the meeting rules. (Doc. 31-1, p. 26).
January 28, 2015, Plaintiff speculated to other inmates that
Smith and Satchel must have reported him to Defendant Duffy.
(Doc. 31-1, p. 27). Inmate Quinnmar Cooper (“inmate
Cooper”) overheard that conversation and yelled at
Plaintiff because Plaintiff was “putting a snitch label
on some guys . . . and that might get around in jail.”
Id. Their argument escalated and Plaintiff-who was
65 at the time-became embroiled in a physical altercation
with, much younger, inmate Cooper. (Doc. 31-1, p. 28).
the physical altercation, Plaintiff sustained, what he
thought to be a black eye. He reported to his morning group
but used a medical pass to go to the infirmary. (Doc. 31-1,
p. 32). When he arrived there, however, he began to feel
unwell and it became apparent that his eye injury was more
severe than he first believed. (Doc. 31-1, pp. 32-33). When
he was being examined, a member of the medical staff said,
“you've been stabbed.” (Doc. 31-1, p. 33).
Prison Medical Staff recommended that he be taken to the
hospital. (Doc. 31-1, p. 33).
at the prison, Plaintiff was stripped of his usual clothes
and dressed in a thin yellow jumpsuit for transport to the
hospital. (Doc. 31-1, p. 34). Plaintiff was not given a
winter coat to wear despite the cold temperatures. (Doc.
31-1, p. 34). Plaintiff had to wait thirty minutes for the
medical transport vehicle to arrive. Plaintiff was kept at
the hospital overnight and had between fifteen and eighteen
sutures around his eye. (Doc. 31-1, p. 35). Plaintiff was not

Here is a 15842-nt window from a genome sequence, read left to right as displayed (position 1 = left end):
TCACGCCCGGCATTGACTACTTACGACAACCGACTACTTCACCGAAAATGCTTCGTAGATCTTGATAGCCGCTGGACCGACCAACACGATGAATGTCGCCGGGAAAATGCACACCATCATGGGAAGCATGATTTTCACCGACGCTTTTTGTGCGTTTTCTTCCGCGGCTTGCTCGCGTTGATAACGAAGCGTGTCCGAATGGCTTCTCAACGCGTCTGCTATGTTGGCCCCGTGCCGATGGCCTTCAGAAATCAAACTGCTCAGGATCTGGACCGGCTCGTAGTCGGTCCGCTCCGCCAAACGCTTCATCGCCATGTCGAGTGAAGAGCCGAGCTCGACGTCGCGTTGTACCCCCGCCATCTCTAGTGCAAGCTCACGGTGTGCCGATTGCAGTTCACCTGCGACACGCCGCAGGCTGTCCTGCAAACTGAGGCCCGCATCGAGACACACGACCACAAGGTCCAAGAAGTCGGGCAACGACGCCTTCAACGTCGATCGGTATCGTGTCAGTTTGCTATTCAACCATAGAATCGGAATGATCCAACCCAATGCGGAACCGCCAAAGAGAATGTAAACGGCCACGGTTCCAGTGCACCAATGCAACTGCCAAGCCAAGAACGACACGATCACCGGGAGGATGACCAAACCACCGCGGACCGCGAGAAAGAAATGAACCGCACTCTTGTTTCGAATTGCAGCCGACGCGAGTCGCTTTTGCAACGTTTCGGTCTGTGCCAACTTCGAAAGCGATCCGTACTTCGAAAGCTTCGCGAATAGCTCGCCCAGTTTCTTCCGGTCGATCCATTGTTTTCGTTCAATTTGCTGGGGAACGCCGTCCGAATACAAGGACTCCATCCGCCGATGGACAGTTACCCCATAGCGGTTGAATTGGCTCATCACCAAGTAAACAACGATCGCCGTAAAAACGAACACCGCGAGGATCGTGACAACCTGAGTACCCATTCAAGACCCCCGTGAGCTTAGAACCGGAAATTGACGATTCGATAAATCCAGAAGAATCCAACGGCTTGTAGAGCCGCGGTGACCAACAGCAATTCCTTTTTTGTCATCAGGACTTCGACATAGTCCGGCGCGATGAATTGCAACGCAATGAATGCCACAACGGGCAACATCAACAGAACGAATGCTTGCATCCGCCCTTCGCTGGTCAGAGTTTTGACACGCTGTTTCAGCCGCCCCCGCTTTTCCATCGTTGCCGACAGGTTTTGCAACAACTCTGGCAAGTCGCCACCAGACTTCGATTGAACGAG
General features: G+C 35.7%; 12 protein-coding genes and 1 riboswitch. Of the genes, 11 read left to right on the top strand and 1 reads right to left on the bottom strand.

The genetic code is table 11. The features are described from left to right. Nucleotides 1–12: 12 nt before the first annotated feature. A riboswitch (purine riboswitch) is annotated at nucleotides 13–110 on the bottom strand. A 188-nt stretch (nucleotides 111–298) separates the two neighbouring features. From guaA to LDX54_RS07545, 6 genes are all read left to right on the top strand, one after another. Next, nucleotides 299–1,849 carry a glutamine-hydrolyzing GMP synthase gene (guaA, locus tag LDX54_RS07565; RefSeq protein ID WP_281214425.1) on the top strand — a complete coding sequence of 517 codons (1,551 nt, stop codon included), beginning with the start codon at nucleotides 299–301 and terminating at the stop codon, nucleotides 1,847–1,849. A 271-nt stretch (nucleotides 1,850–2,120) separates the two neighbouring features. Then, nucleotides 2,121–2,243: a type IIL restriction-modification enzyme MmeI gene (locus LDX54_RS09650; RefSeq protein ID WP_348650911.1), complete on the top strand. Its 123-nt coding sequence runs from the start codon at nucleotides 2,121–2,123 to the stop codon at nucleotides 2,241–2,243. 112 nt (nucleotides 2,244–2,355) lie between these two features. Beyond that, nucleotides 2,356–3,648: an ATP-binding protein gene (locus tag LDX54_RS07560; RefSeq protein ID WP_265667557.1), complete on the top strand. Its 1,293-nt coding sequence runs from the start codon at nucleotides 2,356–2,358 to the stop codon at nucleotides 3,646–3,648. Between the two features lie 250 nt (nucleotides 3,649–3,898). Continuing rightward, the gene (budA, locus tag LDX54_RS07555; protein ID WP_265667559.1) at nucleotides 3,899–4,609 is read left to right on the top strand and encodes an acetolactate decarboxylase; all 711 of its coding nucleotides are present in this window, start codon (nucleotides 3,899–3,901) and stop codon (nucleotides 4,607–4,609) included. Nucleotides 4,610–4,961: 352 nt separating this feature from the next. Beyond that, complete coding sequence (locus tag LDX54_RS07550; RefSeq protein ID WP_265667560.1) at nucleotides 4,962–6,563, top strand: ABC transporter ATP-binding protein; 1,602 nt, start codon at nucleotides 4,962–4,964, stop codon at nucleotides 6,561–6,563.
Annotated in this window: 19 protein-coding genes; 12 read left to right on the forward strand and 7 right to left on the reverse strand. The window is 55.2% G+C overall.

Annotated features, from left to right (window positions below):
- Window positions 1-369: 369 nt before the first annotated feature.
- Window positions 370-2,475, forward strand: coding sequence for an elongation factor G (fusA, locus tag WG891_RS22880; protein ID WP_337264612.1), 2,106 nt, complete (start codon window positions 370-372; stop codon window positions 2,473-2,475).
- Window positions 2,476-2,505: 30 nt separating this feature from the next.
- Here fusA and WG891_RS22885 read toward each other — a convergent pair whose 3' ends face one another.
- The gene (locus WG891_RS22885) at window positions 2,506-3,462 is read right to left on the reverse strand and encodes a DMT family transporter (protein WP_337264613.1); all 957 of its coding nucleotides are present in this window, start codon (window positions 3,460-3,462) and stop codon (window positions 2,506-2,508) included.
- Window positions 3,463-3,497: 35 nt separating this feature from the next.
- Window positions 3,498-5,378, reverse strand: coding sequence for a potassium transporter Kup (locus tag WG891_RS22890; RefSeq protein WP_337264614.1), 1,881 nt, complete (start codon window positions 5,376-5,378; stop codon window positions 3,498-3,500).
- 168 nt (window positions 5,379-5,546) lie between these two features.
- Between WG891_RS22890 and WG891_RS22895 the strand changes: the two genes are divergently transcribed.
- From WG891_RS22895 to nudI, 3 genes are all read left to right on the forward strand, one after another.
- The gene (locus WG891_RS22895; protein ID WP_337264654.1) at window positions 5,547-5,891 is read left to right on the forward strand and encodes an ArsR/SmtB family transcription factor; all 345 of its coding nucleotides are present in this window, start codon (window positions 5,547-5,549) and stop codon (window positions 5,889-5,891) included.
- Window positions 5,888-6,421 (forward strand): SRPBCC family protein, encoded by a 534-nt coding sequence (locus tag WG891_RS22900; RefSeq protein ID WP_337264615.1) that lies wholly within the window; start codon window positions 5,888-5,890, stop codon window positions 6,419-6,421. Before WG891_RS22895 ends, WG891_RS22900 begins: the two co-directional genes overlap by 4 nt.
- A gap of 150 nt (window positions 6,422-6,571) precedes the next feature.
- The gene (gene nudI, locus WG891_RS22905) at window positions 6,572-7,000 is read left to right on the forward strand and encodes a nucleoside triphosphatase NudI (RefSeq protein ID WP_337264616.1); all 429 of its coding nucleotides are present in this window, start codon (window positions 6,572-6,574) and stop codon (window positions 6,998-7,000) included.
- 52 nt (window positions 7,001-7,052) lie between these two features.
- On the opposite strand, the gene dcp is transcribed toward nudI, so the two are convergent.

given a winter coat to wear during his trip back to the
prison. (Doc. 31-1, p. 35).
Plaintiff was brought back to the prison he was kept in a
small room in the infirmary. (Doc. 31-1, p. 36). Plaintiff
was still staying in the infirmary when the guards came to
get him for the disciplinary hearing related to the January
28, 2015 physical altercation. (Doc. 31-1, p. 36). However,
on the date of that hearing, Plaintiff's glasses had not
been returned. Id. Plaintiff told Defendant McKeown
that he needed his glasses, and Defendant McKeown responded
that Plaintiff “could get them later.” (Doc.
31-1, p. 38). Plaintiff was forced to write out his account
of the January 28, 2015 fight without the use of his glasses.
Id. After Plaintiff finished this task, Defendant
McKeown gave Plaintiff a copy of Inmate Cooper's account
of the altercation. (Doc. 31-1, pp. 39-40). Plaintiff was
sentenced to sixty (60) days in the RHU for fighting, which
he served in the prison infirmary. (Doc. 31-1, p. 43).
Duffy and Sedeski both visited Plaintiff in the infirmary,
and Plaintiff told them about everything that happened. (Doc.
31-1, p. 56).
completing his sixty-day sentence, Plaintiff was transferred
to J-Block, a handicapped accessible unit. (Doc. 31-1, p.
55). Although Inmate Cooper was housed on a different block
than Plaintiff, one day Plaintiff encountered Inmate Cooper
while Inmate Cooper was working in the dining hall. (Doc.
31-1, p. 56). Plaintiff made a complaint and Inmate Cooper
was removed from his dining hall work assignment.
makes the following allegations against Defendant Mooney:
1. Violation of 8th Amendment right against cruel
and inhumane treatment; abuse of power; intentional
infliction of emotional distress; deliberate indifference.
a. Plaintiff was caused pain, suffering, physical injury
(loss of one eye), and continuing emotional distress and